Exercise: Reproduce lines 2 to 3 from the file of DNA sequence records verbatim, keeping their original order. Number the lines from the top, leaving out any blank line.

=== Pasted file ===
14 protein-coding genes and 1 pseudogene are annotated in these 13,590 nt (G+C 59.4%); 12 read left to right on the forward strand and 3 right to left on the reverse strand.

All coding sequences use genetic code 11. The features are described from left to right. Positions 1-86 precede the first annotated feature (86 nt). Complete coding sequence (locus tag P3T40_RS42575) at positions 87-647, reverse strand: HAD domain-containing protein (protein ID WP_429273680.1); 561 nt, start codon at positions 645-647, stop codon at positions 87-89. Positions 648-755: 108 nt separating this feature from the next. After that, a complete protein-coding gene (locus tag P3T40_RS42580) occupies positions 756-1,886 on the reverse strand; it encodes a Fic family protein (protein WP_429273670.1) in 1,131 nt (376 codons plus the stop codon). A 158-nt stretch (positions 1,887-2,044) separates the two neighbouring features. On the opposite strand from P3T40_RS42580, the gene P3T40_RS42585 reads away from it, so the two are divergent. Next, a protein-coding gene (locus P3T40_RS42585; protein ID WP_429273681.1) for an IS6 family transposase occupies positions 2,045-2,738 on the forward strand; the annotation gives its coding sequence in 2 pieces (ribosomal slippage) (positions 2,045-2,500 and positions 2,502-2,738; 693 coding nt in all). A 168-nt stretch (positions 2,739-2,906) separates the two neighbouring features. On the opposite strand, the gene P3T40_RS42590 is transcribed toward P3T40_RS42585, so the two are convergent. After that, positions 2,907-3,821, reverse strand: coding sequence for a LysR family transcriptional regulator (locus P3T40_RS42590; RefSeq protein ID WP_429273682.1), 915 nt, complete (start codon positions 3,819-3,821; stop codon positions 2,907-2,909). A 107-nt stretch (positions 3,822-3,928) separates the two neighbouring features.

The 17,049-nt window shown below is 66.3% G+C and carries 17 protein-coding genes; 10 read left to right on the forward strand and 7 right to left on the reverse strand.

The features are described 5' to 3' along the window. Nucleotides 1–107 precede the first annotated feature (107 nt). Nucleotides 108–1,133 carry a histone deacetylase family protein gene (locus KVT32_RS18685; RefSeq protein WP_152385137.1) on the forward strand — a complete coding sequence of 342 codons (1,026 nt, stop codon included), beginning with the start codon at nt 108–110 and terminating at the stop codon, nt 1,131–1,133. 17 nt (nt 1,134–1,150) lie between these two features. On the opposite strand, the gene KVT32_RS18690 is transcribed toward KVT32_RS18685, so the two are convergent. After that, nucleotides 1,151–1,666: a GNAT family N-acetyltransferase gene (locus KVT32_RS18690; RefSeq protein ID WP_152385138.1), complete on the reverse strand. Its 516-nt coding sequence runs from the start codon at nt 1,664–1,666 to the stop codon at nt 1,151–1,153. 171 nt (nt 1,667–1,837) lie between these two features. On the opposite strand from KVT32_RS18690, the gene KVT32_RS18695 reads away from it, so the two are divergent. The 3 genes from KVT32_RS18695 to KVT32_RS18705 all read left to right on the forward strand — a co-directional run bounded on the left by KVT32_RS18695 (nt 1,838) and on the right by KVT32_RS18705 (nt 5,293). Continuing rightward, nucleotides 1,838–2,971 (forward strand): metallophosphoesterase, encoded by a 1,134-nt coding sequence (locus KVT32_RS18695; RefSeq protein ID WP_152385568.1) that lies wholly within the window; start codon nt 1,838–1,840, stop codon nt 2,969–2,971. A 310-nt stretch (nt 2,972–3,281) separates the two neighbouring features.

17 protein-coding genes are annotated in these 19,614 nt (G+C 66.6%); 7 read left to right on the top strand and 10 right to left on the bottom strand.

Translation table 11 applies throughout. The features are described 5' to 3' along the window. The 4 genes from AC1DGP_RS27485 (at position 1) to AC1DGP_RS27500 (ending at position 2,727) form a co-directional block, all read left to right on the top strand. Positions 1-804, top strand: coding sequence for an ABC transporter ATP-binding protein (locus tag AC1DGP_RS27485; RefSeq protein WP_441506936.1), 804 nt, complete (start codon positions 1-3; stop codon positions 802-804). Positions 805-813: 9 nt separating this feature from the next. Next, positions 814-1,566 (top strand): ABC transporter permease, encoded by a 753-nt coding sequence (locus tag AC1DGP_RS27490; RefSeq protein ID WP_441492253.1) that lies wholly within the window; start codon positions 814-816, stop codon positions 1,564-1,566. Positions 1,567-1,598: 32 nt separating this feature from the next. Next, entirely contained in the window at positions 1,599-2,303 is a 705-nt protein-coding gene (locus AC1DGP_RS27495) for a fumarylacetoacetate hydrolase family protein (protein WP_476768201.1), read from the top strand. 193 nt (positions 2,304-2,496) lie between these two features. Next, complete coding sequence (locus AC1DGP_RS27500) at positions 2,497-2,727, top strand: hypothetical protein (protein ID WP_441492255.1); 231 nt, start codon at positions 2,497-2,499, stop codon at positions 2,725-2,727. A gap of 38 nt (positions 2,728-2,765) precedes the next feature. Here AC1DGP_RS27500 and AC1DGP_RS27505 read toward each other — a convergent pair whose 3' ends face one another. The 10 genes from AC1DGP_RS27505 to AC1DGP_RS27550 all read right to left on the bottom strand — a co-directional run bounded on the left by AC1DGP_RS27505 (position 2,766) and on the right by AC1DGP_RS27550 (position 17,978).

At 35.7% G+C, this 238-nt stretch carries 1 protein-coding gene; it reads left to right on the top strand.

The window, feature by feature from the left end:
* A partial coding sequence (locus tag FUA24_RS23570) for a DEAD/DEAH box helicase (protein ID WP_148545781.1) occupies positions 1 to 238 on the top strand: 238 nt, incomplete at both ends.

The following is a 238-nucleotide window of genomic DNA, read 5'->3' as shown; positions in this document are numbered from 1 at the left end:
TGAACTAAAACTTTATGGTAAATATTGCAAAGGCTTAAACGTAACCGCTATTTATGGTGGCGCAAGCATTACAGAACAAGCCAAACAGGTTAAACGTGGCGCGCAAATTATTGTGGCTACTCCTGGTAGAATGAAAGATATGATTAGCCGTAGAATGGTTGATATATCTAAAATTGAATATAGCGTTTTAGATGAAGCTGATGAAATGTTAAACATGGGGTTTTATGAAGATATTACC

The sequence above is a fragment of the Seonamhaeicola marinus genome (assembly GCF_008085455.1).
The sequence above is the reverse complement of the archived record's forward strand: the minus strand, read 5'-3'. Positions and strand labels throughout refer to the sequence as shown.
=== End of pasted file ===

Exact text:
All coding sequences use genetic code 11. The features are described from left to right. Positions 1-86 precede the first annotated feature (86 nt). Complete coding sequence (locus tag P3T40_RS42575) at positions 87-647, reverse strand: HAD domain-containing protein (protein ID WP_429273680.1); 561 nt, start codon at positions 645-647, stop codon at positions 87-89. Positions 648-755: 108 nt separating this feature from the next. After that, a complete protein-coding gene (locus tag P3T40_RS42580) occupies positions 756-1,886 on the reverse strand; it encodes a Fic family protein (protein WP_429273670.1) in 1,131 nt (376 codons plus the stop codon). A 158-nt stretch (positions 1,887-2,044) separates the two neighbouring features. On the opposite strand from P3T40_RS42580, the gene P3T40_RS42585 reads away from it, so the two are divergent. Next, a protein-coding gene (locus P3T40_RS42585; protein ID WP_429273681.1) for an IS6 family transposase occupies positions 2,045-2,738 on the forward strand; the annotation gives its coding sequence in 2 pieces (ribosomal slippage) (positions 2,045-2,500 and positions 2,502-2,738; 693 coding nt in all). A 168-nt stretch (positions 2,739-2,906) separates the two neighbouring features. On the opposite strand, the gene P3T40_RS42590 is transcribed toward P3T40_RS42585, so the two are convergent. After that, positions 2,907-3,821, reverse strand: coding sequence for a LysR family transcriptional regulator (locus P3T40_RS42590; RefSeq protein ID WP_429273682.1), 915 nt, complete (start codon positions 3,819-3,821; stop codon positions 2,907-2,909). A 107-nt stretch (positions 3,822-3,928) separates the two neighbouring features.

The 17,049-nt window shown below is 66.3% G+C and carries 17 protein-coding genes; 10 read left to right on the forward strand and 7 right to left on the reverse strand.